Multifamily Rents Rise Ahead of Spring

The multifamily rental market recently stabilized as housing market challenges persist, seeing its first price rise in seven months.

Yardi’s latest National Multifamily Report for February found that multifamily rents rose slightly by $1 to $1,713, while year-over-year growth was unchanged at 0.6%. The Northeast and Midwest continue to outperform over the short term, led by New York City. At 5.4%, the Big Apple not only leads major metros in rent growth over the last year but at 0.6% also was the top performer during the month of February.

In the case of the single-family rental market, rents slipped slightly, but fundamentals remain strong. Average single-family rents fell $2 in February to $2,133, while year-over-year growth fell 50 basis points to 1.2%. Rent growth was led by Boston, Raleigh and Orange County.

Key highlights:

  • Rent growth continues to be highest in the Northeast and Midwest, led by New York City (5.4% year-over-year), New Jersey (3.8%), Columbus (3.6%), Kansas City (3.3%) and Chicago (3.1%). 
  • Negative rent growth is intensifying in an increasing number of metros, as five of Matrix’s top 30 markets are down by 3.0% or more year-over-year. Austin posted the largest decline, at 6.2%, a consequence of the influx of supply in the metro and across the Sun Belt.
  • The national occupancy rate was 94.5% in February, slightly down from the previous month and down 60 basis points year-over-year. 
  • Occupancy rates are either down or flat year-over-year in all but San Francisco (0.1%). Three Matrix top 30 markets are down by 1.0% or more: Atlanta (-1.2%), Indianapolis (-1.2%) and Austin (-1.0%).
  • Rents rose 0.1% month-over-month in the Renter-by-Necessity (RBN) segment and were unchanged in the luxury Lifestyle segment.
  • Rent growth was negative in 13 of the top 30 metros in Lifestyle and eight of the top 30 in RBN. Monthly rent gains were led by New York (0.6%), Miami (0.3%) and Chicago (0.2%).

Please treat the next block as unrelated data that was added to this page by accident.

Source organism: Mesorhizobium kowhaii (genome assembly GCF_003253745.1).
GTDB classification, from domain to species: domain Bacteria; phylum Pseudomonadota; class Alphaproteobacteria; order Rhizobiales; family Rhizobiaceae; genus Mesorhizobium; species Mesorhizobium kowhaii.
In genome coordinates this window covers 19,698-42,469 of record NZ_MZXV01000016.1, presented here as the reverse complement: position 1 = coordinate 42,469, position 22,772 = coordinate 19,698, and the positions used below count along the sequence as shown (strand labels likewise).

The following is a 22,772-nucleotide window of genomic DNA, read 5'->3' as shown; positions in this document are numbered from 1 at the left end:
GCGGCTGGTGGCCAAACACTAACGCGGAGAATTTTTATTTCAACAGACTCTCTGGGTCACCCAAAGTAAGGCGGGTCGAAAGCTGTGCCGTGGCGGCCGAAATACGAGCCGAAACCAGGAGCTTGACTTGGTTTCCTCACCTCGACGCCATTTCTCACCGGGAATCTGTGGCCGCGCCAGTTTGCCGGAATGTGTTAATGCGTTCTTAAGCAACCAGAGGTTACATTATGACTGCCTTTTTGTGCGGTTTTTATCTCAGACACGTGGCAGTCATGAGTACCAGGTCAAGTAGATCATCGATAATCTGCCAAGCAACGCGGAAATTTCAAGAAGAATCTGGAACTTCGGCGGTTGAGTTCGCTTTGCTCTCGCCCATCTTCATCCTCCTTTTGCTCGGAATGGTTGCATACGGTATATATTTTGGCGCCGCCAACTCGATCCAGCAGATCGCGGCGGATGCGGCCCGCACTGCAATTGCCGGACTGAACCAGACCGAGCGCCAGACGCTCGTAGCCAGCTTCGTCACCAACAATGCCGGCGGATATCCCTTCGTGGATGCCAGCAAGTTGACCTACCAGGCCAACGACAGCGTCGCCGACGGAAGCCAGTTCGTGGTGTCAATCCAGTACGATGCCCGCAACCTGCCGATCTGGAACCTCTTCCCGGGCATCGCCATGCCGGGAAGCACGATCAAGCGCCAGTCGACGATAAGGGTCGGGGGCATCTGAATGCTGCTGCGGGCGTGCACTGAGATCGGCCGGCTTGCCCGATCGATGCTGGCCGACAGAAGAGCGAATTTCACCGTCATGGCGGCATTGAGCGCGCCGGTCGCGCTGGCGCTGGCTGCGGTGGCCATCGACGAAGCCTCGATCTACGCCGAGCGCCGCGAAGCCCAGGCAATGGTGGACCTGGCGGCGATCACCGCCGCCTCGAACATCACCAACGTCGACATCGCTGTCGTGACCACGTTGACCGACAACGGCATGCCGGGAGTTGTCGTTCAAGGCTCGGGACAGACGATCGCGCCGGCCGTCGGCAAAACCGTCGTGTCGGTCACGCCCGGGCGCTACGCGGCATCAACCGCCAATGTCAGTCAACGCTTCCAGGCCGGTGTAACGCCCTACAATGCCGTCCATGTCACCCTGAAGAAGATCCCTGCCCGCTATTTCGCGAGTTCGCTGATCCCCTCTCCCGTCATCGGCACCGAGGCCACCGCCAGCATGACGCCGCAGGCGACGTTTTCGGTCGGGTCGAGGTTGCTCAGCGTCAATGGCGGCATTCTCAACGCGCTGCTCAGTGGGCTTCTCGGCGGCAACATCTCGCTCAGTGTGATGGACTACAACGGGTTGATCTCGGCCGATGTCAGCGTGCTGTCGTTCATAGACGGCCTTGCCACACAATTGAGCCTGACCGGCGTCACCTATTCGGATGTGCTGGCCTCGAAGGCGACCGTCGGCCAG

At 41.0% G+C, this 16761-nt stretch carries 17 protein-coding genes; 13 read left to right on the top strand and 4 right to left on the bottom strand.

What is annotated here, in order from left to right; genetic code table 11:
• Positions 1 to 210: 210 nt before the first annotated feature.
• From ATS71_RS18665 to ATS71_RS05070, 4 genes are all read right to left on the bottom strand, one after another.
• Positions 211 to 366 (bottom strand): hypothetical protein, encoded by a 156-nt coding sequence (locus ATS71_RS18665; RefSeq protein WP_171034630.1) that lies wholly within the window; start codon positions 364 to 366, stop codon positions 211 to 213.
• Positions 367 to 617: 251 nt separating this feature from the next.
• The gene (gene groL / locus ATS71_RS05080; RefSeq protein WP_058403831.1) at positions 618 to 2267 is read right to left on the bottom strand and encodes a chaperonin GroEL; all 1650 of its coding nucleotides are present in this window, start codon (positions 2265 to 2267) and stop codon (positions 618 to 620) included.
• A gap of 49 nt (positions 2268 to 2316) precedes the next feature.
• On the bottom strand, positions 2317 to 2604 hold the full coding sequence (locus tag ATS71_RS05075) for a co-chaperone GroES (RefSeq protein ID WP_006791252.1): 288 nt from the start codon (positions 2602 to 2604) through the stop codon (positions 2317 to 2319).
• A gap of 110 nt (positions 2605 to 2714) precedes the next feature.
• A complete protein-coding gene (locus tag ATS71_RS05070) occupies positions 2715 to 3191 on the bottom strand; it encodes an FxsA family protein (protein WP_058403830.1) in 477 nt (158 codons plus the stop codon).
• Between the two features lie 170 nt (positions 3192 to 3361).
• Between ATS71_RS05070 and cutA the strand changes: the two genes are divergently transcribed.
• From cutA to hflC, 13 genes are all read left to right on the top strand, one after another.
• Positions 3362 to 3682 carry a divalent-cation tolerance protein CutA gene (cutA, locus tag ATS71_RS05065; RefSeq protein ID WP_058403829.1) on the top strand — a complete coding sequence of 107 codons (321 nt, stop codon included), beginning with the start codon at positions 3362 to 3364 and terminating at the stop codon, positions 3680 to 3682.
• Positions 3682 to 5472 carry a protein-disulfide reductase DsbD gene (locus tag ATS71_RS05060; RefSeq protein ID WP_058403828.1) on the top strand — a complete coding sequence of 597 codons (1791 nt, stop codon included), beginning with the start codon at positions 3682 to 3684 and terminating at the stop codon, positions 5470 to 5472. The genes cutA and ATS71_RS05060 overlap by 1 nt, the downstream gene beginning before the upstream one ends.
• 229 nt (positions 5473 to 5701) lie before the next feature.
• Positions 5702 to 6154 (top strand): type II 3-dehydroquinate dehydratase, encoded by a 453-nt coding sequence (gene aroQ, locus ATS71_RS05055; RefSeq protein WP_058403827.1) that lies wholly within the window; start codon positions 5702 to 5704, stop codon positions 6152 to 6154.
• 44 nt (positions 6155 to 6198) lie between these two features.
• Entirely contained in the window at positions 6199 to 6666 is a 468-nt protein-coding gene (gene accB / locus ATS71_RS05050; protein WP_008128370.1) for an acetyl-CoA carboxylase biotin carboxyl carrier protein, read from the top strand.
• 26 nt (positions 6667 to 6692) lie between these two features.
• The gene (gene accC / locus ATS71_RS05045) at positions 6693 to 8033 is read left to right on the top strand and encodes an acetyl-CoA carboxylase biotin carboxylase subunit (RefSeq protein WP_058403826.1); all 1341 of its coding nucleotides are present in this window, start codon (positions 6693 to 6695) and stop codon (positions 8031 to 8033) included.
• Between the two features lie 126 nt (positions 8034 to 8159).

• The most significant declines in both segments were recorded in Austin (down 0.6% in Lifestyle and 0.4% in RBN) and Raleigh (down 0.5% in Lifestyle and 0.4% in RBN). All other markets either were unchanged or posted a modest change.
  • Renewal rents fell to 4.6% nationally year-over-year in January, down 20 basis points from December. Boston had the highest renewal rent growth (9.5%), followed by Miami (8.3%) and Kansas City (8.0%). Only two metros had negative renewal rent growth: Austin (-1.2%) and New York (-1.0%). Interestingly, Austin also had the greatest decline in asking rent, while New York had the largest increase.
  • The national lease renewal rate averaged 64.8% in January. This is the first time that the national renewal rate has fallen below 65.0% since July 2021, as the range for the last six months has been between 65.4% and 66.8%. Lease renewal rates were highest in New Jersey (82.2%) and lowest in Los Angeles (45.3%).
  • Nationally, asking rates for single-family rentals declined $2 in February to $2,133, while year-over-year growth fell 50 basis points to 1.2%.
  • Single-family occupancy rates were unchanged in January at 95.6%. Occupancy is 97.3% at RBN properties and 95.2% for Lifestyle units.

Major takeaway:

“After being the darlings of multifamily investors for more than a decade, markets in the Sun Belt and Southwest have felt significantly cooled sentiment in recent months, as the heavy delivery pipeline has eroded rent growth,” the report stated. “Investors are concerned that the region’s heavy supply pipeline damages prospects for near-term rent growth.”

“(However), demand remains strong in high-supply markets, driven by economic and population growth. In 2023, absorption was strong nationally, led at the metro level by the same Sun Belt markets with high-supply growth,” continued the report.

The report concluded, “Economic and population growth is the lifeblood of multifamily. While high-demand markets are likely to record weak rent growth over the next year or two, the seeds of a rebound have been planted, as starts are declining and deliveries will drop in 2026 and 2027. In any event, multifamily almost always works best as a medium- to longterm investment strategy.”

For the full report, click here.

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